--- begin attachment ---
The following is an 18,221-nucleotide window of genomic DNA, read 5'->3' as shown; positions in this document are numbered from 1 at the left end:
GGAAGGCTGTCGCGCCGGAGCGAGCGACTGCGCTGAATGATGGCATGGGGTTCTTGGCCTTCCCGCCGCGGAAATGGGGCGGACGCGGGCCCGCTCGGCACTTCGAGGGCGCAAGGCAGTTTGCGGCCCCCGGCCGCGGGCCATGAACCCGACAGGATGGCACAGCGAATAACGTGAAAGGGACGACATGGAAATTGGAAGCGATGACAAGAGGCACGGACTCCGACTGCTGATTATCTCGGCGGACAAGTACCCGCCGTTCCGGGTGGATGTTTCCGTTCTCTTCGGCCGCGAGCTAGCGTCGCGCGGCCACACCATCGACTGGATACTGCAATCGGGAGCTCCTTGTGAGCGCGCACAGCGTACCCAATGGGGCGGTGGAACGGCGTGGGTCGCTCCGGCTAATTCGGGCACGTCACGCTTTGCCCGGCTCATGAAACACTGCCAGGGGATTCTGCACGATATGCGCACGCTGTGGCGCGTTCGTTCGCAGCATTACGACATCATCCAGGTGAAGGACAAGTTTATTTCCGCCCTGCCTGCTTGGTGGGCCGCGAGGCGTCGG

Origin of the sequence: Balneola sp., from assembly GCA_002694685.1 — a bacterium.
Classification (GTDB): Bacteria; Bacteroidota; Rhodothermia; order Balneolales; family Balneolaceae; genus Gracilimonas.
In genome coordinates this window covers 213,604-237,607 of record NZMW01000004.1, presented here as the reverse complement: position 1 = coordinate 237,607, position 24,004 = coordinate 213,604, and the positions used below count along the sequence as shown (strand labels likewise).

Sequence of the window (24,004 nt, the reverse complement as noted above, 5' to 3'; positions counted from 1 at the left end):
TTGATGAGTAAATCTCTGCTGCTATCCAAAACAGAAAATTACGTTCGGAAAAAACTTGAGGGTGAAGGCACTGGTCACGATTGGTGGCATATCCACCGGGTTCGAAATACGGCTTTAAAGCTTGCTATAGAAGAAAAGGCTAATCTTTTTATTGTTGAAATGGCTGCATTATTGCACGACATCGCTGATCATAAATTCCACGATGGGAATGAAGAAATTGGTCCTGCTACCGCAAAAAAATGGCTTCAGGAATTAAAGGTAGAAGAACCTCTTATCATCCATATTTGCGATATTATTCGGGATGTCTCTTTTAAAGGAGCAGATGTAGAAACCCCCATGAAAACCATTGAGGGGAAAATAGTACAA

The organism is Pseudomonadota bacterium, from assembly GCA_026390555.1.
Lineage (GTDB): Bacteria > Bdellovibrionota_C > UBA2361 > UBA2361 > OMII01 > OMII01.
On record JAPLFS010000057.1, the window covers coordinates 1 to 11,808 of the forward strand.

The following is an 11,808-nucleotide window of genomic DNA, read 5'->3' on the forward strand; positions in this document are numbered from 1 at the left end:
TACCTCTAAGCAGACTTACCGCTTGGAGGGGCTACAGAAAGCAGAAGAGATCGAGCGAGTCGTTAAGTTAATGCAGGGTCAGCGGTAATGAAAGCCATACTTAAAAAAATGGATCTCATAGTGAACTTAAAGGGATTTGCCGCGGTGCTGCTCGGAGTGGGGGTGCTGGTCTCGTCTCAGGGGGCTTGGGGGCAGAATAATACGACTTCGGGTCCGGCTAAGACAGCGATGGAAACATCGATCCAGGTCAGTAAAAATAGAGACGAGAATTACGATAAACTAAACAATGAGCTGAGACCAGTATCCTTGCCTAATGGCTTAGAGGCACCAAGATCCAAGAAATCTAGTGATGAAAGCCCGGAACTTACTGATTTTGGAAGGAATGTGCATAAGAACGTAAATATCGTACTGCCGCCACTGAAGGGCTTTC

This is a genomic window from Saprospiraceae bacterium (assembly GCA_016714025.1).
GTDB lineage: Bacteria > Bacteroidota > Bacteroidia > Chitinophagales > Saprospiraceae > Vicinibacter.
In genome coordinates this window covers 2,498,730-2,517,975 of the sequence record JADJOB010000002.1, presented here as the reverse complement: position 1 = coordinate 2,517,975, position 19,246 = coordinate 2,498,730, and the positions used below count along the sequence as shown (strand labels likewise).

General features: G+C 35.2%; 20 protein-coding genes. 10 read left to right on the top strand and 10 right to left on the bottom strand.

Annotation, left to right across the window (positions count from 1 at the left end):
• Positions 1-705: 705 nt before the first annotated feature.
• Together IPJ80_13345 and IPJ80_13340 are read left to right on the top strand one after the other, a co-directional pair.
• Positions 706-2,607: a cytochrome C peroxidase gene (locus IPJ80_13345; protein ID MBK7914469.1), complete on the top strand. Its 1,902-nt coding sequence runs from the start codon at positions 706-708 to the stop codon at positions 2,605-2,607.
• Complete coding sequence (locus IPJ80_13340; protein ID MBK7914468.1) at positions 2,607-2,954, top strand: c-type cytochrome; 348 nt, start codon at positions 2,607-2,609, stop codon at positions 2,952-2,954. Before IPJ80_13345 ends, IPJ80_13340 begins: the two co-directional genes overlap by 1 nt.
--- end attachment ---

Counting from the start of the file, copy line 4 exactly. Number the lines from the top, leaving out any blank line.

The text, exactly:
Classification (GTDB): Bacteria; Bacteroidota; Rhodothermia; order Balneolales; family Balneolaceae; genus Gracilimonas.